There are several reasons why people think the economy is worse than it is and why they want to convince others that it is worse than it is. Business leaders think the economy is worse than it is because they focus on nominal (dollar) magnitudes that depend on volumes and prices rather than on real (inflation-adjusted, constant-dollar) magnitudes that depend only on volumes. Real growth is disappointingly slow, but only slightly below historical norms. Because of low inflation, especially for goods, nominal growth is at rates that before 2007 were only associated with recessions. Businesses would be happier with stronger nominal growth even if that growth were solely the result of faster price increases. Economists, on the other hand, know that revenue growth due to price increases is zero-sum growth; it makes sellers better off, but makes buyers worse off. Real growth, due to volume increases, is positive-sum growth.
Four (wrong) viewpoints on the US economy
There are at least four groups of people who want to convince others that the economy is worse than it really is. Republicans want people to think the economy is bad because the incumbent president is a Democrat, and Republicans believe a weak economy will help the Republican presidential candidate in November. Most Democrats want people to believe the economy is weak because they want to boost government spending, and they think a weak economy bolsters the case for more spending. (Among the major presidential candidates, only Hillary Clinton has any incentive at all to say anything good about the economy, and that incentive is apparently very weak.)
Many investors, plus businesses that benefit from low interest rates, want to convince the Federal Reserve that the economy is weak so they’ll keep interest rates lower for longer. Finally, the news media know that bad news is always better for television ratings and newspaper circulation than is good news. The public accepts all of this negativity because, as Austrian-American economist Joseph Schumpeter said, “Pessimistic visions about almost anything always strike the public as more erudite than optimistic ones.” It’s pretty sad that I get called an optimist for not forecasting a recession even though I don’t have US GDP growth rising above 3 percent, despite low oil prices.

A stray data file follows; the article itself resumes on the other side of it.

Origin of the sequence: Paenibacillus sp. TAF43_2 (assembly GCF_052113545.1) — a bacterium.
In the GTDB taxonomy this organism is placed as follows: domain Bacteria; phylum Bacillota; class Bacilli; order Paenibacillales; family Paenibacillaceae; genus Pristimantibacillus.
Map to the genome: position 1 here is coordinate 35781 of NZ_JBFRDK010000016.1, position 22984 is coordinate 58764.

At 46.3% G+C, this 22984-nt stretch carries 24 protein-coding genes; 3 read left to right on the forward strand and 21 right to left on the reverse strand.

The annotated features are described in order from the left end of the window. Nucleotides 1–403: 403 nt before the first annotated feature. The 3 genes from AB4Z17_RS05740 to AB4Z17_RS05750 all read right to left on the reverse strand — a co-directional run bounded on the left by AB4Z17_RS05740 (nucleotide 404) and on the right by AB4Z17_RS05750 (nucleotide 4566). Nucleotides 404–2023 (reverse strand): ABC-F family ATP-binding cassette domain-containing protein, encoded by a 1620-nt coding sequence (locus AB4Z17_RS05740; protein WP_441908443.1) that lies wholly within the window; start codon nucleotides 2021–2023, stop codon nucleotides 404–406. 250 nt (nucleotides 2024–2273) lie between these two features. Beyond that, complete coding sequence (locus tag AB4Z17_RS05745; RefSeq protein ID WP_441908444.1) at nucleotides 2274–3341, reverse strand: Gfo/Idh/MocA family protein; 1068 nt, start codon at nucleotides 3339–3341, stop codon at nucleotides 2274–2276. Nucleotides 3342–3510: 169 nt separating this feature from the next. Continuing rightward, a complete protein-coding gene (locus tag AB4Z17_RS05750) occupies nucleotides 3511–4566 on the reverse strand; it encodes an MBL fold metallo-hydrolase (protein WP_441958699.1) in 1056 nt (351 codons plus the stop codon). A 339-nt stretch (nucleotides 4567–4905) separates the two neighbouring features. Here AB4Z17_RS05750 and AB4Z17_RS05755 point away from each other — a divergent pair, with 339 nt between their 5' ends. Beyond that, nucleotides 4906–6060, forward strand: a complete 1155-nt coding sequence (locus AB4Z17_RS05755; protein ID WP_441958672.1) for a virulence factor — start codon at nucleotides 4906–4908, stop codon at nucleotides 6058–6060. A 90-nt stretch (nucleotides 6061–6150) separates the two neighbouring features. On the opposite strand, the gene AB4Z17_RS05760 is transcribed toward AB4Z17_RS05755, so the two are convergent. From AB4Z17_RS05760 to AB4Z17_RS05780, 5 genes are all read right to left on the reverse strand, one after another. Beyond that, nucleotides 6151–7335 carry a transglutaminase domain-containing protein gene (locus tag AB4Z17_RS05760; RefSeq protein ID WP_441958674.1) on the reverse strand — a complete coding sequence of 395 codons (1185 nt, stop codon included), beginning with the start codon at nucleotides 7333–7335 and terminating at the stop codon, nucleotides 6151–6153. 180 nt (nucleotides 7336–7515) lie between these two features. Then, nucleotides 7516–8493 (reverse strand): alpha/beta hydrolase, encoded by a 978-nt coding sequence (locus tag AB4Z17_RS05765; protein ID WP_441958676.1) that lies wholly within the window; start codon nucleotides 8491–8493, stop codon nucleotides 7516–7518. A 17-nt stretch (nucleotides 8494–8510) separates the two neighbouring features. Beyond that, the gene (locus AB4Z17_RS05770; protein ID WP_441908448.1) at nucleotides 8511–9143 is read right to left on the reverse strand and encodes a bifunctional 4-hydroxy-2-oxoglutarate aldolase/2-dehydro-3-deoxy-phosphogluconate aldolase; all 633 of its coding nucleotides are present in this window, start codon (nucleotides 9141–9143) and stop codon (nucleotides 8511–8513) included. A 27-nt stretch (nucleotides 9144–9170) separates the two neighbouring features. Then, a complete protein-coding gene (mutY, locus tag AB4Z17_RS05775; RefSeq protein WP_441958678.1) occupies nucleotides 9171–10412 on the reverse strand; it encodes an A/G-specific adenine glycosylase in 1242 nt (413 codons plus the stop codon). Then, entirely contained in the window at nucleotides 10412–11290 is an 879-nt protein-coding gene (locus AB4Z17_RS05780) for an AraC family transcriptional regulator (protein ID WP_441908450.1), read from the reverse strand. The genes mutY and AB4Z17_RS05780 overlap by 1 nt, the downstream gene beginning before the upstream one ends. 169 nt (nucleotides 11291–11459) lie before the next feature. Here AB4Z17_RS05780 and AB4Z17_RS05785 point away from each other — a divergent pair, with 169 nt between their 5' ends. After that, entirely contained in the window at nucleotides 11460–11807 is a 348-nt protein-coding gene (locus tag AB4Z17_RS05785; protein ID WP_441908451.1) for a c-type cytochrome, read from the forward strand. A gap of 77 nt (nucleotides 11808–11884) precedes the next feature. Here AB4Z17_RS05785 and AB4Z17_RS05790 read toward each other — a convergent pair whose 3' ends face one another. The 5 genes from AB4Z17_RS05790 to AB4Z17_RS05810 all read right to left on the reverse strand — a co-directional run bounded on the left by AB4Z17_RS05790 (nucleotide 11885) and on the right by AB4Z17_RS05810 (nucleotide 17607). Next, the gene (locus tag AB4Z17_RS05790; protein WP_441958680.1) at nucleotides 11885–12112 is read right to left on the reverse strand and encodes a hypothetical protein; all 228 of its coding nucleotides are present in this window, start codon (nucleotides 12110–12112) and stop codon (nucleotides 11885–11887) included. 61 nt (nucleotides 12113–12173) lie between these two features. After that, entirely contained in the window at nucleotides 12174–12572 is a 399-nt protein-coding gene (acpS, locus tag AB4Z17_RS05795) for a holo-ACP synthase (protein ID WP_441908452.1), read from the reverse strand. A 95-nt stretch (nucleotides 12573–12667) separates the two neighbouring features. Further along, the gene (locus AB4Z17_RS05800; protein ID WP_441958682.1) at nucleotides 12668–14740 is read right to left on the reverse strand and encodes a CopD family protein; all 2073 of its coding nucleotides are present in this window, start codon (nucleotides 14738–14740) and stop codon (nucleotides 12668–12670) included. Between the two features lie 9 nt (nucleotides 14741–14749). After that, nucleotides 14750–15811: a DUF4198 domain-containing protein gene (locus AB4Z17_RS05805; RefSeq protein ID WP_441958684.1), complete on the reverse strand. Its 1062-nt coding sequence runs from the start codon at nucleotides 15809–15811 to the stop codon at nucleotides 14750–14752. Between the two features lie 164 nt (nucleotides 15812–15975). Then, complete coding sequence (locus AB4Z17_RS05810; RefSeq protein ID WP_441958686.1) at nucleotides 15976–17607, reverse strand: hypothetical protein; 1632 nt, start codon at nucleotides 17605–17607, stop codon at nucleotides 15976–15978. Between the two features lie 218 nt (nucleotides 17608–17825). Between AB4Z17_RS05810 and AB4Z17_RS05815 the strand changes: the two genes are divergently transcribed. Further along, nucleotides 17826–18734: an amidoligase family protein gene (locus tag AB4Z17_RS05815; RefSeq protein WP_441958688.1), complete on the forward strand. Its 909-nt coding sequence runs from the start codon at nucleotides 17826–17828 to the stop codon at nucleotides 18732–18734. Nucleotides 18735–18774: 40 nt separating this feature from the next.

The US economy isn’t the only major economy that is being mischaracterized as much weaker than it really is. The problem is even bigger in Europe. Because of unrealistic expectations for potential growth and an excessive concern about deflation, the European Central Bank has panicked and driven interest rates into negative territory. (The ECB probably assumed negative rates would weaken the Euro and make European manufacturers more competitive. Counterintuitively, the Euro has strengthened.)
I do not claim that US and European economies are doing well. Growth remains disappointingly slow and will without tax and regulatory reform. But, exaggerated fears of deflation and irresponsible references to an “industrial recession” are not only unjustified, they’re harmful. By discouraging investment and (to a lesser extent) consumer spending and home sales, those fears cause growth to be slower than it otherwise would be. Better to accept boring than to hurt the economy by generating unjustified excitement.
Copyright © 2016 Robert Fry Economics LLC. All rights reserved. Reprinted with permission.
Robert Fry writes monthly on the global economy, with emphasis on US manufacturing. Subscribers receive every issue as soon as it is published. Contact RobertFryEconomics@gmail.com.